March 14, 2013
By Alton K. Marsh
Bill Yoak of Lewisburg, W.Va., was an artist who made metal works of fantasy, mystery, and beauty—and all of them flew. He provided fantasy aircraft to Hollywood, mysterious aircraft for the Lockheed Skunk Works, and beautiful ones for himself and warbird owners. Yoak died in mid-March at age 67.
He created helicopters for Blue Thunder while working at R.W. Martin, and for Rambo III. While at the Skunk Works he worked on the Cheyenne helicopter, the U-2 spy plane, and the nose and cockpit of the SR-71. The nose was redesigned depending on the mission. He was a Corsair stunt pilot in the television series Baa Baa Black Sheep.
He left Hollywood to raise his son, Scott, in a “more wholesome environment,” as he told Warbirds magazine. Until his death he had worked with Scott at Aerospace Specialties. Scott took over the business two years ago after learning all his father’s tricks for bending metal to his will. His pride and joy was the North American P-51 Mustang called Quick Silver. The Mustang made 12 airshow appearances in 2012. Aircraft restorers still study his post-World War II Mustang for tips on how to do it right.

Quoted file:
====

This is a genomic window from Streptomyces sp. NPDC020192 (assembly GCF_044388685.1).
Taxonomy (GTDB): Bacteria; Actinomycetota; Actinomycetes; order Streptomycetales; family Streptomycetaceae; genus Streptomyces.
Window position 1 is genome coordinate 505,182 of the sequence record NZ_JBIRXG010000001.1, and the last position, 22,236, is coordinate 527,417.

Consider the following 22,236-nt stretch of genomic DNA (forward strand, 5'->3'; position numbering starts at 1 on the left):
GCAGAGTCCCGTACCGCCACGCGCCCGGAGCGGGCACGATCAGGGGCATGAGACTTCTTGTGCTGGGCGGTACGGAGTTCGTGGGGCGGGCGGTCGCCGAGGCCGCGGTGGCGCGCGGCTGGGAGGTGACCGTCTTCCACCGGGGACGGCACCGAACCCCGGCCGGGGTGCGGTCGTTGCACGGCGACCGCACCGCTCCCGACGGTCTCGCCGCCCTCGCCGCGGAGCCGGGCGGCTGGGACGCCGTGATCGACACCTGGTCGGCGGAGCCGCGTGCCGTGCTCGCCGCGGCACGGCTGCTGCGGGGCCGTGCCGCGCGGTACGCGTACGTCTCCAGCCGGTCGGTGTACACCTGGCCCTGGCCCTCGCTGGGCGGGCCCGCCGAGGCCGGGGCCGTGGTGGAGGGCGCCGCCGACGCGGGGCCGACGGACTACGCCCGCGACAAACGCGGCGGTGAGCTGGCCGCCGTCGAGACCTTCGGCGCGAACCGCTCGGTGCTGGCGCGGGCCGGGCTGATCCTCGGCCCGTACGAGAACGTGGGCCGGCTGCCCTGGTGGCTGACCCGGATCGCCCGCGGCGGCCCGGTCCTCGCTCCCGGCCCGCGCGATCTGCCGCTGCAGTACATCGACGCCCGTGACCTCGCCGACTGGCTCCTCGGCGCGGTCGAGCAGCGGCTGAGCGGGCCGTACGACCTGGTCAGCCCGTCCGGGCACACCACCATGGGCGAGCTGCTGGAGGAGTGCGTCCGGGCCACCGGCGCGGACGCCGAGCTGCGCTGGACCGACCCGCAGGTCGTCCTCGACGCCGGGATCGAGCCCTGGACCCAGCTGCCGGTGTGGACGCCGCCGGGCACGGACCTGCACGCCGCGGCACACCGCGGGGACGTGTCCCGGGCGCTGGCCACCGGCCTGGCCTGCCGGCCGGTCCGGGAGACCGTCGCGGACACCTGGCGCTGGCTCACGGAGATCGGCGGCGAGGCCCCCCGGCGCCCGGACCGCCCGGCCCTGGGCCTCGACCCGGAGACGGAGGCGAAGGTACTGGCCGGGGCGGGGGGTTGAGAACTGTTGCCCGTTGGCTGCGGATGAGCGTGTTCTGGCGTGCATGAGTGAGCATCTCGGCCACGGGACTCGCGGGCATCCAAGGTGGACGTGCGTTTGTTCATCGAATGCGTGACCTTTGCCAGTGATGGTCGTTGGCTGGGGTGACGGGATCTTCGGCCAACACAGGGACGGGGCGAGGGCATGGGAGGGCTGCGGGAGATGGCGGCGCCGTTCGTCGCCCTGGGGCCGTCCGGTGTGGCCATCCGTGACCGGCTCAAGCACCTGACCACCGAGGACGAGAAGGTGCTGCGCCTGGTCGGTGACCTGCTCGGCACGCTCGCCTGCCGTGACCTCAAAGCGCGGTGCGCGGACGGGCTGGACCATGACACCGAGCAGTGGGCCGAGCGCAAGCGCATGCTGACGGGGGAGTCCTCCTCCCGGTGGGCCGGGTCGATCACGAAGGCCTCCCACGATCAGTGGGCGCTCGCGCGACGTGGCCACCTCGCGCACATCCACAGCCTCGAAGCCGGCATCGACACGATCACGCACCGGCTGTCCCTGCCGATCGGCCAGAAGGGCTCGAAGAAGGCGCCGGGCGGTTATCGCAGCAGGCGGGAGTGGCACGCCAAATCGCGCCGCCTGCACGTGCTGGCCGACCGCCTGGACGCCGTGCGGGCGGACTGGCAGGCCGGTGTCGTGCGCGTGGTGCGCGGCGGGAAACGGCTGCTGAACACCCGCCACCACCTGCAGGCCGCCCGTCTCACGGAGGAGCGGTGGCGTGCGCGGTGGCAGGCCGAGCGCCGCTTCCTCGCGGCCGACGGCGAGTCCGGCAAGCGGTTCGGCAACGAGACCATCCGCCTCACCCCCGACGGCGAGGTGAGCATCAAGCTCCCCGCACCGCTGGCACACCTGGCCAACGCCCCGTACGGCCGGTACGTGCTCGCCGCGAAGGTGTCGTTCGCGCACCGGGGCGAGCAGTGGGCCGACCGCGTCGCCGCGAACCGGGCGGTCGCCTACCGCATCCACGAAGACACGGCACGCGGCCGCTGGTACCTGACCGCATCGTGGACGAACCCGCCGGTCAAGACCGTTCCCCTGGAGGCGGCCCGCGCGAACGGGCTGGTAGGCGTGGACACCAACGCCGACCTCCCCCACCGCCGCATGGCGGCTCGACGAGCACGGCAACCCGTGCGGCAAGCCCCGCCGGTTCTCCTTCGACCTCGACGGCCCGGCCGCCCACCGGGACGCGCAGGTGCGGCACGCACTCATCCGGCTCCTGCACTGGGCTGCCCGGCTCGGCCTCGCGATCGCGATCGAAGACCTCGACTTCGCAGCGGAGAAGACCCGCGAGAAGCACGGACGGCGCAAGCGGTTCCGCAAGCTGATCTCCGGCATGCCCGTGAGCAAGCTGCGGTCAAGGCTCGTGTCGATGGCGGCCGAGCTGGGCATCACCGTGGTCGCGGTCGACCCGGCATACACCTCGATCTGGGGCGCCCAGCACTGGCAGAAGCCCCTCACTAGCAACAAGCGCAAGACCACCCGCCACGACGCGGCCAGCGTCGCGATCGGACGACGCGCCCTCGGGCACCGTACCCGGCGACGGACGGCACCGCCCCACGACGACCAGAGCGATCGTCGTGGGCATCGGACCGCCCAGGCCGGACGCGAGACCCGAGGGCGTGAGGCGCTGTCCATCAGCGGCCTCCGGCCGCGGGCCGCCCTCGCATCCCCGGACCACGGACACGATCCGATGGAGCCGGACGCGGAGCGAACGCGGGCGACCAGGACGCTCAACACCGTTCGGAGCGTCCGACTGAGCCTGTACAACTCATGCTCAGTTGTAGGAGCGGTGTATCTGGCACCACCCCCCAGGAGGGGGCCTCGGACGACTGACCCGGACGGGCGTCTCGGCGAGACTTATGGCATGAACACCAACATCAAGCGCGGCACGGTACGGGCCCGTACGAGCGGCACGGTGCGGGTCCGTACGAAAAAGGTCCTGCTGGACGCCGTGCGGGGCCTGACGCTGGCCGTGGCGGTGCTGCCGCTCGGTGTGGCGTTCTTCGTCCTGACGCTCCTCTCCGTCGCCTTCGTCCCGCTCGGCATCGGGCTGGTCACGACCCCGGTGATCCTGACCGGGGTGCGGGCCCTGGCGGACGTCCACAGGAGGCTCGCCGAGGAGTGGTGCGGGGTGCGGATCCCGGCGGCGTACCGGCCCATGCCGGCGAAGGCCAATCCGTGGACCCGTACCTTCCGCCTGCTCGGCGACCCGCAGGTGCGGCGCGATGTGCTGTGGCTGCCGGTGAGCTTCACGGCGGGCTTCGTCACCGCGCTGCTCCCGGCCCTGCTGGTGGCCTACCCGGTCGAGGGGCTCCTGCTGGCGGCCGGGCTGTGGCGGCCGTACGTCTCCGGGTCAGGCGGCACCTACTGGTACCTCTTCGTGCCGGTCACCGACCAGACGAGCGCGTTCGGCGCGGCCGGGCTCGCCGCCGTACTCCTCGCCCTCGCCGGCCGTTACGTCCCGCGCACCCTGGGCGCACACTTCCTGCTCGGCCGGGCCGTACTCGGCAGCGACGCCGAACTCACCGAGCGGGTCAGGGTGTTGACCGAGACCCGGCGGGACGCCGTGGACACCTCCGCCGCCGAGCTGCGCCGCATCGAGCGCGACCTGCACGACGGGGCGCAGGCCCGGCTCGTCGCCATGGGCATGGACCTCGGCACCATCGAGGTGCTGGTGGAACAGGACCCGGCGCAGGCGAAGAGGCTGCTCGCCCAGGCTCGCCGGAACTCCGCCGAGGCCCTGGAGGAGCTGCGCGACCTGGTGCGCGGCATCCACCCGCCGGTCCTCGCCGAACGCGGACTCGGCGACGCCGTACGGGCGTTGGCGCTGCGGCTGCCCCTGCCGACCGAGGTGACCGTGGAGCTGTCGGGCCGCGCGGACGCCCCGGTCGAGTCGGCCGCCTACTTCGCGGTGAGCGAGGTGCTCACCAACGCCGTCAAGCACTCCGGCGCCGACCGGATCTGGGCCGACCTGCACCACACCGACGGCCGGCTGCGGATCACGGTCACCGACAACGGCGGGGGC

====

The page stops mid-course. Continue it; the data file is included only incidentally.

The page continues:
“Dad loved what he was doing,” said Scott Yoak. “He loved the industry and the people in it. He would dedicate all his energy and time to what you were saying.”
Pilot Skip Gibbs regularly uses his Bonanza A36 to bring medical volunteers and supplies to remote areas of Mexico. Just before sunset, Gibbs was flying to the historic city of El Fuerte in the state of Sinaloa where LIGA International Flying Doctors of Mercy has been doing good works since 1934.
The GACE Flying Club, which grew from a club for Grumman employees, prides itself on offering members low-cost, safe flying and social events.
Crosswinds Aviation partners with Michigan’s Howell High School and the Young Eagles to create a GA education program.